Introduction

The Consumer Credit (Information Requirements and Duration of Licences and Charges) Regulations 2007 were laid before Parliament on 4 April 2007. This long-awaited Statutory Instrument, together with the Consumer Credit (Exempt Agreements) Order 2007, which was laid at the same time, is the final piece in the puzzle which is the Consumer Credit Act 2006.

One of the government’s expressed intentions in amending the existing Consumer Credit Act 1974 was to protect consumers and to create a more transparent credit market. The 2006 Act achieves this by inserting new sections into the 1974 Act. These impose statutory obligations upon creditors and owners to provide notices and statements to their credit and hire customers, some completely new and some amended versions of what we know today. The Regulations make provision about the form and content of these notices and statements.

Together, the 2006 Act and the Regulations oblige creditors for the first time to provide borrowers under fixed sum credit agreements with annual statements. Also, notices of arrears and default sums (not to be confused with default notices with which we are already familiar) are required to be sent for both fixed and running account credit agreements. And there’s much, much more.

Like the rules of any good puzzle, the requirements for complying with the Regulations are exacting and highly prescriptive and there’s a sting in the tale. If you comply and get it wrong in a material respect or if you fail to comply at all, the penalties are severe. Not only will you not be able to enforce your agreements until the error is corrected, you will also be prohibited from charging interest or default sums for the period of non-compliance. In this the first of a series of two briefing notes, we review the implications of the notification provisions which credit and hire businesses need to familiarise themselves with now. The implementation date is 1 October 2008, later than originally anticipated. However, although timescales may look generous, the systems changes that will be necessary in order to accommodate the Regulations’ requirements are very significant indeed. We encourage businesses to start the ball rolling now.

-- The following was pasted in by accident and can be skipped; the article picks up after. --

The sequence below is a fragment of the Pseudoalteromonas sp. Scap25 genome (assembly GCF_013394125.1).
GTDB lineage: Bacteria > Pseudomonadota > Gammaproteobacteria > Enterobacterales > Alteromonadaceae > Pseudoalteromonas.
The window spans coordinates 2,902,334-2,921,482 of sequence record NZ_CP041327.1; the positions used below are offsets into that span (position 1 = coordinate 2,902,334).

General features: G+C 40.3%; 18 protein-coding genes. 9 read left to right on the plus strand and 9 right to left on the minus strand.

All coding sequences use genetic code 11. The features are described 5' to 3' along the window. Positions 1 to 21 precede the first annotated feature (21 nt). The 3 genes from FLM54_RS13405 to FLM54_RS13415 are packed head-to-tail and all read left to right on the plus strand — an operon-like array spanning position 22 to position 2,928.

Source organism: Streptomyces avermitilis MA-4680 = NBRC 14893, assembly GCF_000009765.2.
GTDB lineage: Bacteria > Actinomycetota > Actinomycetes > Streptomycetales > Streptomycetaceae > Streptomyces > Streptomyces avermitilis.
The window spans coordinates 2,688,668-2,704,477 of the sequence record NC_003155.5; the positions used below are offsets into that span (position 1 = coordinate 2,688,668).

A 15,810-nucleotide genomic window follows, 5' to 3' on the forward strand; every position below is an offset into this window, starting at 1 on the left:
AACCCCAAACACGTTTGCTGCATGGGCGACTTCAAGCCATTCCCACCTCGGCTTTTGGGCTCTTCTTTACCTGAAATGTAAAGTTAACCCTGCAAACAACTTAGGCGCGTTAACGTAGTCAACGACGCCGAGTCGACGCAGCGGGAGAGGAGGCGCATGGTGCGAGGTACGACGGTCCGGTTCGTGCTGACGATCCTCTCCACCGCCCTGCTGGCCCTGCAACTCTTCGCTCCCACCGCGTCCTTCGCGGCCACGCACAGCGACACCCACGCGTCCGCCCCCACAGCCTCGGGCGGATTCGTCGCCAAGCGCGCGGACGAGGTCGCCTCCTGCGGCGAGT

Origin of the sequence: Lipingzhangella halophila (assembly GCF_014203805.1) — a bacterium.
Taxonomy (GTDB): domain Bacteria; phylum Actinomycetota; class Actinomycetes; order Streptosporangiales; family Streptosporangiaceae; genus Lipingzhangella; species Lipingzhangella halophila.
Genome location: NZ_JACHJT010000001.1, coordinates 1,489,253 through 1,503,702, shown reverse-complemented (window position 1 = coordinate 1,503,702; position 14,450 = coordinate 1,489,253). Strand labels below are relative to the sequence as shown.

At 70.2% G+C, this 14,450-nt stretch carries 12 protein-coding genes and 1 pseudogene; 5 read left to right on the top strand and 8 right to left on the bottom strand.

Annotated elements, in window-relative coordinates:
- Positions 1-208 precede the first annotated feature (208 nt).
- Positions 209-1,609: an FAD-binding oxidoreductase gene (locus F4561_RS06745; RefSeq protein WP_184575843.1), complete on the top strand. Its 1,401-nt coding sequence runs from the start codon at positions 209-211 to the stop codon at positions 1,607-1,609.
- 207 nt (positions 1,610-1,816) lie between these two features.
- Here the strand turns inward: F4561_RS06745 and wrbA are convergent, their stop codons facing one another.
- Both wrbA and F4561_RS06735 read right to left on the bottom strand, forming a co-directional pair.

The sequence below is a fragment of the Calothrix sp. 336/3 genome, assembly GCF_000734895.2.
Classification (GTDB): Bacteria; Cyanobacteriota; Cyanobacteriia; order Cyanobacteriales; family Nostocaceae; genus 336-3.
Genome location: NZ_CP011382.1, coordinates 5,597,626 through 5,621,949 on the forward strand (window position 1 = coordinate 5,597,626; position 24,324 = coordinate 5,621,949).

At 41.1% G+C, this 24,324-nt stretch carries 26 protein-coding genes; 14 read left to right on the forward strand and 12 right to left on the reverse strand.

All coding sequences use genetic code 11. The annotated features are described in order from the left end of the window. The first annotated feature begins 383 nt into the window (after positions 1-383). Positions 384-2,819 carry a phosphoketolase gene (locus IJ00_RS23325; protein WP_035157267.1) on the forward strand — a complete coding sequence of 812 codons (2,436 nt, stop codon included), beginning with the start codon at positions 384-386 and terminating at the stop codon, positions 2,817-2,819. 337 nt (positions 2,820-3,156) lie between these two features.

Requirements common to all Notices/Statements

The Regulations require that the notices/statements:

  • Use plain, intelligible language;
  • Are easily legible and of a colour readily distinguishable from the background; and
  • Be no less prominent than any other information and wording included in the document apart from:

(a) The date;

(b) Trade names and names of the parties;

(c) Logos;

(d) Headings or an agreement reference number.

These issues of prominence need to be carefully considered because even inadvertent non-compliance could render your notices/statements ineffective. Thankfully, the Regulations do provide some clarification on this. Regulation 41 states that errors or omissions that do not affect the substance of the required information or form of wording, will not on their own cause the notice/statement concerned to breach the Regulations. Some comfort it seems, but in reality until there is some guidance or case law on this point the principle may be difficult to apply in practice. Applying the Regulations correctly in the first place is the only way to provide businesses with certainty.

In addition to these general requirements there are specific details which need to be included in each of the required notices/statements, which we consider below.

Requirements for periodic statements - fixed-sum credit agreements.

A new Section 77A in the 1974 Act requires lenders under regulated fixed sum credit agreements to give their borrowers a statement within a year, starting on the day the agreement is made, and thereafter at intervals of not more than one year. Statements must continue to be given until the credit is fully repaid or settled.

This obligation applies to existing as well as new agreements. For new agreements implementation is 1 October 2008. For agreements in existence on that date, transitional provisions require the first statement to be given within a year.

The creditor may not charge for issuing these statements. Points to note in relation to this new section include: